Why the fuel tax is so high

Why the fuel tax is so high

"Stop the racket. "Let's block everything. "Calls for blocking roads to protest against soaring fuel prices, November 17, are multiplying in recent days on social networks. Here and there, some first gatherings are already organized. Friday morning, a procession of about 500 cars, trucks, motorcycles and other tractors driven by private individuals, contractors, taxi drivers or farmers conducted a snail operation in Dole, in the Jura. This Saturday, it is in the Puy-de-Dôme, on a carpool parking lot in Saint-Beauzire, that nearly 180 people have released their "yellow vests", rallying sign of this movement.

Echoing French anger, Édouard Philippe, on his way to Vietnam, came back to this very unpopular price hike. "It's complicated but there is no choice, there is really no choice and in a way there is urgency. "

"I hear perfectly the growl […] but I say today as I have always said that there is no magic solution to the problem of climate change, "insisted the Prime Minister, thus reaffirming the government's position on the necessary increase in taxes on the most polluting energies, especially diesel.

A step back is needed to understand when the "green taxation" date and where the additional revenue goes. Because when you fill up, you fill your tank and … the state coffers. Approximately 60% of the price quoted at the pump corresponds to taxes. And this proportion will continue to climb.

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Why is fuel taxation so high? Whose fault is it, to the current government or to the previous shift team? Answer: both.

The carbon tax jumped

In 2015, with the Ecological Transition Law, François Hollande introduced a carbon component into the Domestic Energy Consumption Tax (TICPE), the main tax on fuels. This is known as the carbon tax, which concerns both gasoline and diesel fuel, the purpose of which is to encourage consumers to switch to other types of energy. And from the outset, it has been planned that this carbon tax will increase steadily, from € 7 / tonne of CO2 in 2014 to € 100 / t of CO2 in 2030, and € 65 / t in 2022, at the end of the five-year period. . The initial idea was also to end the advantage of vehicles running on a diesel engine. Because this carbon tax has more impact on diesel than on SP 95 or SP 98.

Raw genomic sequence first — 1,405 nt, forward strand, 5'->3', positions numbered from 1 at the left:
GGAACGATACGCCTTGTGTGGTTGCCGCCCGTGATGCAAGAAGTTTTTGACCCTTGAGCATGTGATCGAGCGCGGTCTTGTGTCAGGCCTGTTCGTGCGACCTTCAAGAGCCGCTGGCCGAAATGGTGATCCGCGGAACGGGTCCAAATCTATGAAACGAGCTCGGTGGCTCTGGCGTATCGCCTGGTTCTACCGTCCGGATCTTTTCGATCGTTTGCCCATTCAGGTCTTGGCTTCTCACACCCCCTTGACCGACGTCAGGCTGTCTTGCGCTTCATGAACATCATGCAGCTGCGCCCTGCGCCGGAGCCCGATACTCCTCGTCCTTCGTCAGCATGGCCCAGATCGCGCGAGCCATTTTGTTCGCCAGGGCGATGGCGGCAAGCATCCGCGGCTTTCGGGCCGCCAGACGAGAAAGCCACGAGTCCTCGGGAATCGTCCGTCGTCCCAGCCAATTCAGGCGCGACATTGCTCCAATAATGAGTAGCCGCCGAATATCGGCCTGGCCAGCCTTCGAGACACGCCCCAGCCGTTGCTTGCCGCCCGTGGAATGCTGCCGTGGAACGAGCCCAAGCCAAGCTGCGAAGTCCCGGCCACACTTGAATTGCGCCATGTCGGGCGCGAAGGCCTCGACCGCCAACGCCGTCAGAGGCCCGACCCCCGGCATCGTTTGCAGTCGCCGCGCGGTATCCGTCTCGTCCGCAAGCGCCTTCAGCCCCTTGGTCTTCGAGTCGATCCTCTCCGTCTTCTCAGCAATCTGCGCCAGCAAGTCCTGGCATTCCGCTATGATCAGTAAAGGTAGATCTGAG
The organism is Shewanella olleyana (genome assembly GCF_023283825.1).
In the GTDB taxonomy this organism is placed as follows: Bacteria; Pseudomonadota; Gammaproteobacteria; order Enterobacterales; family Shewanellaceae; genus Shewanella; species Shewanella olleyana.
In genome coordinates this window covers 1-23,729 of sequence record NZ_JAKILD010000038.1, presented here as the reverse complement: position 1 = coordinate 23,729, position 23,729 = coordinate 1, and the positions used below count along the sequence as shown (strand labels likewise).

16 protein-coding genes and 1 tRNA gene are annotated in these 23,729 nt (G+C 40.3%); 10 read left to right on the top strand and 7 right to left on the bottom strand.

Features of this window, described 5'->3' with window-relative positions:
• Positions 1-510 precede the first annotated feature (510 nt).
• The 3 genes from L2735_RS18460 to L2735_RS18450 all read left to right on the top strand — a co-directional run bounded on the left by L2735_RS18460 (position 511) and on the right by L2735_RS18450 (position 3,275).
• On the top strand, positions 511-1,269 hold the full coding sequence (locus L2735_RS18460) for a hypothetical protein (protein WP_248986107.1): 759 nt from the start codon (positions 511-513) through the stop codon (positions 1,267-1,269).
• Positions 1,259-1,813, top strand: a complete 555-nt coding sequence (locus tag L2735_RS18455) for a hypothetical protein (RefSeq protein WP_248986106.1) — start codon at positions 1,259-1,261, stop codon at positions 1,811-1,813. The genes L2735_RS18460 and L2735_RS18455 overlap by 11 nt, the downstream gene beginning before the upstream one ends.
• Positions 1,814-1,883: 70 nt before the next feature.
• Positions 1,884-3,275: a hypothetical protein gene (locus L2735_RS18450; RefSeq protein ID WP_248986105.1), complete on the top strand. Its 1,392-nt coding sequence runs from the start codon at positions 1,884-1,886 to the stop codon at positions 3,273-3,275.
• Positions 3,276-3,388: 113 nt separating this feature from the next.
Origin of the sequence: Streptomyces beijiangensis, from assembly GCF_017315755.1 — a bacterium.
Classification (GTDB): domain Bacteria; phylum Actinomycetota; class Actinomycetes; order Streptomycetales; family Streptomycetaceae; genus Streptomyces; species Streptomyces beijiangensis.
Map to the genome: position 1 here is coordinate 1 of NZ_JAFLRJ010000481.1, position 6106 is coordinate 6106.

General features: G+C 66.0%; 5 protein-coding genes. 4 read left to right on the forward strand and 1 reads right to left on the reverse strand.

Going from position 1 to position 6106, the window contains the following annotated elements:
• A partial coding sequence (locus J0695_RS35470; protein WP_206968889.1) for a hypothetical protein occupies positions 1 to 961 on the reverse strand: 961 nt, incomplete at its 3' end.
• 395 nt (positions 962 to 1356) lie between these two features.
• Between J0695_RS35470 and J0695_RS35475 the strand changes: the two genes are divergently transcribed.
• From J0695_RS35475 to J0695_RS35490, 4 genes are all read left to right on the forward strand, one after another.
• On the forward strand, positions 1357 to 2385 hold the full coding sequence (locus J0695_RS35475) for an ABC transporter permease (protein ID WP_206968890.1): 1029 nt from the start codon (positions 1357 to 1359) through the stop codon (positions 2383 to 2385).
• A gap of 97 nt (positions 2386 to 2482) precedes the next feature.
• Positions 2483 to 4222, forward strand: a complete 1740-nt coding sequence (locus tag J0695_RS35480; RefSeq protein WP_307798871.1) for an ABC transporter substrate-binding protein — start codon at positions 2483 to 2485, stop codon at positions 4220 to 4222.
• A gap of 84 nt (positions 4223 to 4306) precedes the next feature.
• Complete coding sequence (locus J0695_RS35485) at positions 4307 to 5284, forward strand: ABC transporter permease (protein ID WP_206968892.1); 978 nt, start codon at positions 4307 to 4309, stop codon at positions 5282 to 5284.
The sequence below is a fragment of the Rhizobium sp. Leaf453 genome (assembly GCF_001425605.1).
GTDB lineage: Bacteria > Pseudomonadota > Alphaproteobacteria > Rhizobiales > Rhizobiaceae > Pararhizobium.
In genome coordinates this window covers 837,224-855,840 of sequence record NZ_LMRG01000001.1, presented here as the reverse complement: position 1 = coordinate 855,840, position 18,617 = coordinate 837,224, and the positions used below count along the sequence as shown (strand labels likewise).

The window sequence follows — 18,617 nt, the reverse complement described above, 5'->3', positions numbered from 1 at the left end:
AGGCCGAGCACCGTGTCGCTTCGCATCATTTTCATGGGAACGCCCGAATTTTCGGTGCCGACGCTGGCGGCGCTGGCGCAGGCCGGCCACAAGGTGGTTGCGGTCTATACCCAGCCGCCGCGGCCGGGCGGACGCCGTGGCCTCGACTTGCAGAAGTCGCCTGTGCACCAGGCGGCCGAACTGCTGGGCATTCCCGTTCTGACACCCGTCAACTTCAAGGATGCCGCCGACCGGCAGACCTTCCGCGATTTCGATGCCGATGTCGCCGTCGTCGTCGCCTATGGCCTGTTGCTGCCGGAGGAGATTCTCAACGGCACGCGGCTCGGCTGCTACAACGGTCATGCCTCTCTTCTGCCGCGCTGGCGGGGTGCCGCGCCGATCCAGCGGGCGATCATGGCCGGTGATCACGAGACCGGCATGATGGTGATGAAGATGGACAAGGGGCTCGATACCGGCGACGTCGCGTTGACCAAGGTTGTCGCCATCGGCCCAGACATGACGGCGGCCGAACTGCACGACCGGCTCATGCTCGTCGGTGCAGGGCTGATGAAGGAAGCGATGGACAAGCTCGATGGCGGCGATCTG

According to the French Union of Petroleum Industries, an increase of € 7.50 / t of CO2 increases the liter of diesel by 2 cents, the liter of gasoline by 1.7 cents. In order to converge the prices of the two fuels, it was also decided under the old five-year period, after the dieselgate scandal, to lower the tax on gasoline by one cent and to increase it by the same amount on diesel fuel.

Upon coming to power, Emmanuel Macron went into high gear. To reconcile the two taxes he chose … to increase the two, but one more than the other. Explanations. First, the rise of the famous carbon tax will improve well in the coming years, but more than originally planned. In 2022, it will no longer be 65 € / t of CO2, but 86 € / t. + 32%! This was voted in 2017 in the budget for the year 2018. Then, diesel is entitled to special treatment. Until 2021, to make up for the price of gasoline, it will be taxed each January of 2.6 cents per liter.

A tax … on a tax

Finally, add to this a little subtlety that weighs down the note: the VAT applied on fuels is calculated on the price that includes the TICPE. Clearly, motorists pay a tax … on a tax. All these elements taken into account, it is the moment to leave the calculator. By 2022, taxes on diesel will jump nearly 23 cents per liter and those on gasoline almost 11.5 cents.

Obviously, it pays big. In its budget for 2019, the government predicts that the TICPE – fourth tax resource after VAT, income tax and corporation tax – will bring in € 37.7 billion. Of this sum, € 17 billion will go into the pockets of the state, including € 2.9 billion generated by "the continuation of the rise in energy taxation". € 12.3 billion will be allocated to local authorities, € 1.2 billion will be devoted to transport infrastructure. And only € 7.2 billion – or 19% of the total – will go into the special account "ecological transition", which is used in particular to develop renewable energies.

Households will feel the pain. In a report on the 2018 budget, the Senate last year assessed the impact on households. According to his calculations, for a family that rolls a lot with a diesel, the rise in taxes will induce an additional annual cost of € 272 in 2022, compared to 2017.

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